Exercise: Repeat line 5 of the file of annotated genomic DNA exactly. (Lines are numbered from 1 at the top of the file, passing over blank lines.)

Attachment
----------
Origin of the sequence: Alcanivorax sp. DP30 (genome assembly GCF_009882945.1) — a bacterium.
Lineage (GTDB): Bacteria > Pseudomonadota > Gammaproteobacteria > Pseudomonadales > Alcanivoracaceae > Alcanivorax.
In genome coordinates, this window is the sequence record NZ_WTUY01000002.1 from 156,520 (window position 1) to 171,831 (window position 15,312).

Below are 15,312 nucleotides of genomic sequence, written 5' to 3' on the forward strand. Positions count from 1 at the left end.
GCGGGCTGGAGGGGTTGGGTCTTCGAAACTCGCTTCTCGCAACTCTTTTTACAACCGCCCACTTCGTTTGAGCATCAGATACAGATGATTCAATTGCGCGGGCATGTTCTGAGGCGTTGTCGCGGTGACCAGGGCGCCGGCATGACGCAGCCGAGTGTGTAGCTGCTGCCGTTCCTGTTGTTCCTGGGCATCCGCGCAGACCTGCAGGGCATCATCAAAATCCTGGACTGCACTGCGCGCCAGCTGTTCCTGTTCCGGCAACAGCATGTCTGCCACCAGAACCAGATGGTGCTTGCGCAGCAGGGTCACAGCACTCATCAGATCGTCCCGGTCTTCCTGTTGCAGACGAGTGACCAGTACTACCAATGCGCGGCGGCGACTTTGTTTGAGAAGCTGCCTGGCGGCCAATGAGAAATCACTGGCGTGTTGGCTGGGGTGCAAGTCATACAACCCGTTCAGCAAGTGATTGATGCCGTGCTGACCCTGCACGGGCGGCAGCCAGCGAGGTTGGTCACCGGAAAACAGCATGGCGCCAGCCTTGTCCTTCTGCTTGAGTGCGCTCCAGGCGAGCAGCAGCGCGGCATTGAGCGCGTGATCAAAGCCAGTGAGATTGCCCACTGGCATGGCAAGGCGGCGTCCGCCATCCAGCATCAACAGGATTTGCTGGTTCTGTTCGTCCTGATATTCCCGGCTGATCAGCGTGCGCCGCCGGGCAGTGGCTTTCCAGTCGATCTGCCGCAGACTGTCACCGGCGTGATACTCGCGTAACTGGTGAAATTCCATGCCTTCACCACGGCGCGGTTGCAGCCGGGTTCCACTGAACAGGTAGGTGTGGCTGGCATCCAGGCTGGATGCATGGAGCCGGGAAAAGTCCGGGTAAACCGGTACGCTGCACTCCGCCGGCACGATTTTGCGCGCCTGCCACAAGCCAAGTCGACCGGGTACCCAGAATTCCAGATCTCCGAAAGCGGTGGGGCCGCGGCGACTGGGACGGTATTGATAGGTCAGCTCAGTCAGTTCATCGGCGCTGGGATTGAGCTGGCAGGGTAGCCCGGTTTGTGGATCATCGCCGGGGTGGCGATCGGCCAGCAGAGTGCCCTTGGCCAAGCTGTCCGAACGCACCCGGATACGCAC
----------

GCGGGCTGGAGGGGTTGGGTCTTCGAAACTCGCTTCTCGCAACTCTTTTTACAACCGCCCACTTCGTTTGAGCATCAGATACAGATGATTCAATTGCGCGGGCATGTTCTGAGGCGTTGTCGCGGTGACCAGGGCGCCGGCATGACGCAGCCGAGTGTGTAGCTGCTGCCGTTCCTGTTGTTCCTGGGCATCCGCGCAGACCTGCAGGGCATCATCAAAATCCTGGACTGCACTGCGCGCCAGCTGTTCCTGTTCCGGCAACAGCATGTCTGCCACCAGAACCAGATGGTGCTTGCGCAGCAGGGTCACAGCACTCATCAGATCGTCCCGGTCTTCCTGTTGCAGACGAGTGACCAGTACTACCAATGCGCGGCGGCGACTTTGTTTGAGAAGCTGCCTGGCGGCCAATGAGAAATCACTGGCGTGTTGGCTGGGGTGCAAGTCATACAACCCGTTCAGCAAGTGATTGATGCCGTGCTGACCCTGCACGGGCGGCAGCCAGCGAGGTTGGTCACCGGAAAACAGCATGGCGCCAGCCTTGTCCTTCTGCTTGAGTGCGCTCCAGGCGAGCAGCAGCGCGGCATTGAGCGCGTGATCAAAGCCAGTGAGATTGCCCACTGGCATGGCAAGGCGGCGTCCGCCATCCAGCATCAACAGGATTTGCTGGTTCTGTTCGTCCTGATATTCCCGGCTGATCAGCGTGCGCCGCCGGGCAGTGGCTTTCCAGTCGATCTGCCGCAGACTGTCACCGGCGTGATACTCGCGTAACTGGTGAAATTCCATGCCTTCACCACGGCGCGGTTGCAGCCGGGTTCCACTGAACAGGTAGGTGTGGCTGGCATCCAGGCTGGATGCATGGAGCCGGGAAAAGTCCGGGTAAACCGGTACGCTGCACTCCGCCGGCACGATTTTGCGCGCCTGCCACAAGCCAAGTCGACCGGGTACCCAGAATTCCAGATCTCCGAAAGCGGTGGGGCCGCGGCGACTGGGACGGTATTGATAGGTCAGCTCAGTCAGTTCATCGGCGCTGGGATTGAGCTGGCAGGGTAGCCCGGTTTGTGGATCATCGCCGGGGTGGCGATCGGCCAGCAGAGTGCCCTTGGCCAAGCTGTCCGAACGCACCCGGATACGCAC